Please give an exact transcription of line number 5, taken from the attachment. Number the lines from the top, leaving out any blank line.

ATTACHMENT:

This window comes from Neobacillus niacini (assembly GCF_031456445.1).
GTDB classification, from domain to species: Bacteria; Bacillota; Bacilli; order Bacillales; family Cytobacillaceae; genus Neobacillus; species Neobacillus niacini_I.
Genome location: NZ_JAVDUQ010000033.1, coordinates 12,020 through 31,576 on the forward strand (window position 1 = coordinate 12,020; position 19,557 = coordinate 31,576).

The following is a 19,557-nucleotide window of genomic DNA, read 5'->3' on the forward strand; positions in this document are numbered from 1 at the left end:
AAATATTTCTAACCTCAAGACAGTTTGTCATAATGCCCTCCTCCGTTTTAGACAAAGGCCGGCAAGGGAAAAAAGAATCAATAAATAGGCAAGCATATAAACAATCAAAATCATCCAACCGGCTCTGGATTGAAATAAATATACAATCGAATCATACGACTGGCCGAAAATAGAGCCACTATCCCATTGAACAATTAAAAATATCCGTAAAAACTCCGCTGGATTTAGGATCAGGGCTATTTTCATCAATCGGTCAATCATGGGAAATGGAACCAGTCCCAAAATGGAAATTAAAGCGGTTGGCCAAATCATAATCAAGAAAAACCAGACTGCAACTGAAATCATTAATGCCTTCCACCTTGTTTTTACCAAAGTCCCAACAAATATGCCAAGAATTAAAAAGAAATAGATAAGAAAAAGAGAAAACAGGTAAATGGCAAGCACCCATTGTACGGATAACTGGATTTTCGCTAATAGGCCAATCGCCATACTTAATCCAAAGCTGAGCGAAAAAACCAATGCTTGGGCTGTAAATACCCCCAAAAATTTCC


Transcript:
AAATATTTCTAACCTCAAGACAGTTTGTCATAATGCCCTCCTCCGTTTTAGACAAAGGCCGGCAAGGGAAAAAAGAATCAATAAATAGGCAAGCATATAAACAATCAAAATCATCCAACCGGCTCTGGATTGAAATAAATATACAATCGAATCATACGACTGGCCGAAAATAGAGCCACTATCCCATTGAACAATTAAAAATATCCGTAAAAACTCCGCTGGATTTAGGATCAGGGCTATTTTCATCAATCGGTCAATCATGGGAAATGGAACCAGTCCCAAAATGGAAATTAAAGCGGTTGGCCAAATCATAATCAAGAAAAACCAGACTGCAACTGAAATCATTAATGCCTTCCACCTTGTTTTTACCAAAGTCCCAACAAATATGCCAAGAATTAAAAAGAAATAGATAAGAAAAAGAGAAAACAGGTAAATGGCAAGCACCCATTGTACGGATAACTGGATTTTCGCTAATAGGCCAATCGCCATACTTAATCCAAAGCTGAGCGAAAAAACCAATGCTTGGGCTGTAAATACCCCCAAAAATTTCC